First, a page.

Abstract

Background: Nocturnal enuresis is among the most common disorders in children. Several pharmacological and non-pharmacological treatments are available for nocturnal enuresis. Studies for reaching the best pharmacological treatment for this disorder are continuing. 

Objective: To compare the effectiveness and safety of Desmopressin and oxybutynin for treatment of nocturnal enuresis in children from Bandar Abbas in 2014.

Methods: This randomized controlled trial was conducted in 2014 and participants included 66 children with nocturnal enuresis who were more than 5 years old. Patients were randomly assigned into two groups. The first group received 120 microgram Desmopressin daily for 2 months, then 60 microgram daily for 2 months, then 60 microgram every 2 days. The second group received 5 mg oxybutynin twice a day for 6 months. The patients were followed after 1, 3, and 6 months to track treatment response. The study outcomes were frequency of nocturnal enuresis, urinary incontinency, urgency, and frequency. Data were analyzed using SPSS software.

Results: There were no significant differences between the two groups with respects to sex, age, place of residence, and parents’ education (p<0.05). Nocturnal enuresis, incontinency, urgency, and frequency of nocturnal enuresis was significantly lower with Desmopressin treatment in comparison to the oxybutynin treated group after 1 and 3 months (p<0.05). In addition, constipation and xerostomia were more frequent among the oxybutynin group after 1, 3, and 6 months (p<0.01). Blurred vision was also more frequent among oxybutynin group after 3 months (p<0.01). After 6 months the frequency of nocturnal enuresis and its frequency was higher in oxybutynin group in comparison to the Desmopressin group (p<0.05).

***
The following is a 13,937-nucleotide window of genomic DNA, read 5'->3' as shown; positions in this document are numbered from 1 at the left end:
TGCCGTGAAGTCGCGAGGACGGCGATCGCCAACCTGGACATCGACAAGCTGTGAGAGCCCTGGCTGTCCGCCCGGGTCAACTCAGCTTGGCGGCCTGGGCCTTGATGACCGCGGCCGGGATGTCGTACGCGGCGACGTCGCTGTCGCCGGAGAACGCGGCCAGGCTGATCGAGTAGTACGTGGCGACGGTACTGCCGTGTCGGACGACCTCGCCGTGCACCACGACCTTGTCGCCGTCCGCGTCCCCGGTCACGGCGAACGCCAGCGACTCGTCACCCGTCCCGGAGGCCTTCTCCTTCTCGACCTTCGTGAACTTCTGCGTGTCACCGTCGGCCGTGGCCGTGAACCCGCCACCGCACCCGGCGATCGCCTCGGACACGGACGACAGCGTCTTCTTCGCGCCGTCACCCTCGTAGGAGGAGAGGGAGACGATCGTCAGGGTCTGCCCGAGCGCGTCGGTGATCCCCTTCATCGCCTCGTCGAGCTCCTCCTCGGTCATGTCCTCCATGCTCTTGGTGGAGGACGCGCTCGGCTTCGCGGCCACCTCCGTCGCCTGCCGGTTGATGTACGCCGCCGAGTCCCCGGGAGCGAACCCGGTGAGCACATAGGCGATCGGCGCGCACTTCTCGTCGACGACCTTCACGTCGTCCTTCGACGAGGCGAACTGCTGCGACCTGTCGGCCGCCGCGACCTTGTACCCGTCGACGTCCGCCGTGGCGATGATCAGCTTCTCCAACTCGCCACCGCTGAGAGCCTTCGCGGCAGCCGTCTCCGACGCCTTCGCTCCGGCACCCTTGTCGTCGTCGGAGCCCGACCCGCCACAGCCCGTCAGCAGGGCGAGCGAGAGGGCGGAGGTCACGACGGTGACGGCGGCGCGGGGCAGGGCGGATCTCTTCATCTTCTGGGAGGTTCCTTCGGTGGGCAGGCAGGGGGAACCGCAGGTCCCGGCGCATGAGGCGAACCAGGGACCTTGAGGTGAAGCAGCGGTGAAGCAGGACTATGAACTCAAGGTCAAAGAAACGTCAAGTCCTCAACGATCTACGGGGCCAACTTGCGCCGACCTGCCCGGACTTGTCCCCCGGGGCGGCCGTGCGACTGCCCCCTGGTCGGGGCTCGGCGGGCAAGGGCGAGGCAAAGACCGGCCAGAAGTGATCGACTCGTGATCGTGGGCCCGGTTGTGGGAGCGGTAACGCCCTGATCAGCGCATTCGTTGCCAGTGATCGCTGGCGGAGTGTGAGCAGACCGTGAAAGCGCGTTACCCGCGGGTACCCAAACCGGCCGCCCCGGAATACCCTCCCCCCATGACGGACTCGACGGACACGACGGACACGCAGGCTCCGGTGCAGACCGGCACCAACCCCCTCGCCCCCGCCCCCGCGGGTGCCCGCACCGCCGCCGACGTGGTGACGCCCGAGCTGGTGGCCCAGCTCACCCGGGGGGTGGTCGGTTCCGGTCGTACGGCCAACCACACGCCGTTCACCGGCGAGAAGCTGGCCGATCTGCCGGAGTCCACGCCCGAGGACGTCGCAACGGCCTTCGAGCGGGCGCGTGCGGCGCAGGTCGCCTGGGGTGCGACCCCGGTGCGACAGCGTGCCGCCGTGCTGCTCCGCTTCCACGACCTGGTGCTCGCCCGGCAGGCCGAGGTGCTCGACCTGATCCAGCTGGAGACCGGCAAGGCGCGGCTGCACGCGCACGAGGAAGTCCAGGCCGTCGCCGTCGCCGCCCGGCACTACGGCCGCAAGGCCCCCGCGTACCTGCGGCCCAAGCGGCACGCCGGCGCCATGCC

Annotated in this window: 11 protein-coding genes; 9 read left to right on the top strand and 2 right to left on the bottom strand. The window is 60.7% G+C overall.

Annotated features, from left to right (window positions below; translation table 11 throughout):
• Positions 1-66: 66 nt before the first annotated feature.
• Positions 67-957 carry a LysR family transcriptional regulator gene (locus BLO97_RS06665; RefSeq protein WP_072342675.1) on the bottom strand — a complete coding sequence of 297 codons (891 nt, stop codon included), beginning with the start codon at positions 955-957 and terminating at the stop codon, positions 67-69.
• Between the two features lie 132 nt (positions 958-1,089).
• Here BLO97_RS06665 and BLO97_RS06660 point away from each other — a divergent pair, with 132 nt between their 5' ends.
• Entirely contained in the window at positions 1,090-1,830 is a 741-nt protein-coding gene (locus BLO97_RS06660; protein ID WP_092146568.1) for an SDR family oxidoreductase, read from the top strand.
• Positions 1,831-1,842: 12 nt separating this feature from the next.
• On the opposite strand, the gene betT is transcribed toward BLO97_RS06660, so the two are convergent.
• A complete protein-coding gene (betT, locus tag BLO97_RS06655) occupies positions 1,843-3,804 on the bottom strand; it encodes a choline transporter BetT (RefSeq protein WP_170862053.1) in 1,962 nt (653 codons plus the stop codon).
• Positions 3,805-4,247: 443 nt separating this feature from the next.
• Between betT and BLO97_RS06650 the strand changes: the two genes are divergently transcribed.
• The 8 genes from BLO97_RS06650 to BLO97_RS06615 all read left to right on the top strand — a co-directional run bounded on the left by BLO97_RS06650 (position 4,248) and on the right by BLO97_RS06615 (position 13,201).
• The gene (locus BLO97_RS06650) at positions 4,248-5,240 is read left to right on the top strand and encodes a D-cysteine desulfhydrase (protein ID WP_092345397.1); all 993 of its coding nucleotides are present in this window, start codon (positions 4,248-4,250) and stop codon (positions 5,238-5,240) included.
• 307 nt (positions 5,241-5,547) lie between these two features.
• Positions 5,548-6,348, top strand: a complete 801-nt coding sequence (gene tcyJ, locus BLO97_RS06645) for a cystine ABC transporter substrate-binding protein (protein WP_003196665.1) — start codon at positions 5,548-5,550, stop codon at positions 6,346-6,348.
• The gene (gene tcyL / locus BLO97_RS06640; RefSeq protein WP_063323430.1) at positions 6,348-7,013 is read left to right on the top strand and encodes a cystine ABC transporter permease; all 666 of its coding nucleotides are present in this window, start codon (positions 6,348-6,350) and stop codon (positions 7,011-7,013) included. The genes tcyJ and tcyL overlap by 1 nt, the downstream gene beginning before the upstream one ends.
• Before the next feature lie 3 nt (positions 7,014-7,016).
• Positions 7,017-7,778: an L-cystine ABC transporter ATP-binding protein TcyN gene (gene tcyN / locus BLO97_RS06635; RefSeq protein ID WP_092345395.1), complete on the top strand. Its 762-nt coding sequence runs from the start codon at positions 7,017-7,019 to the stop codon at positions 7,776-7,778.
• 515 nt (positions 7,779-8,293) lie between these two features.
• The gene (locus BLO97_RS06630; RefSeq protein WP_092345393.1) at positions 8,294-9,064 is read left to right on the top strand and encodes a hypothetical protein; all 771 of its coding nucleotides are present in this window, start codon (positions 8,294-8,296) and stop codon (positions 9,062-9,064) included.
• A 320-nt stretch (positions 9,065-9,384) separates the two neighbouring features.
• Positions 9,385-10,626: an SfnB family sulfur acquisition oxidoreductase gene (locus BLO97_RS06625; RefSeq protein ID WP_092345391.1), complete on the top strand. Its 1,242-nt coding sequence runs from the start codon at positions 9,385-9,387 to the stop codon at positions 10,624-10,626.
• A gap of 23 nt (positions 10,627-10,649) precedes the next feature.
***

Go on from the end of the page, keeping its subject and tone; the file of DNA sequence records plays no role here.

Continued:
Conclusion: Desmopressin is more effective and has lower rate of side effects in comparison to oxybutynin for treatment of nocturnal enuresis. We recommend using Desmopressin for treatment of nocturnal enuresis in children. More studies are needed to achieve the best pharmacological treatment option for treatment of nocturnal enuresis.

Trial registration: The trial is registered at ClinicalTrials.gov with a ClinicalTrials.gov Identifier: NCT02538302

Funding: The funder of this research is Hormozgan University of Medical Sciences.

 

Keywords: Oxybutynin, Desmopressin, nocturnal enuresis
 
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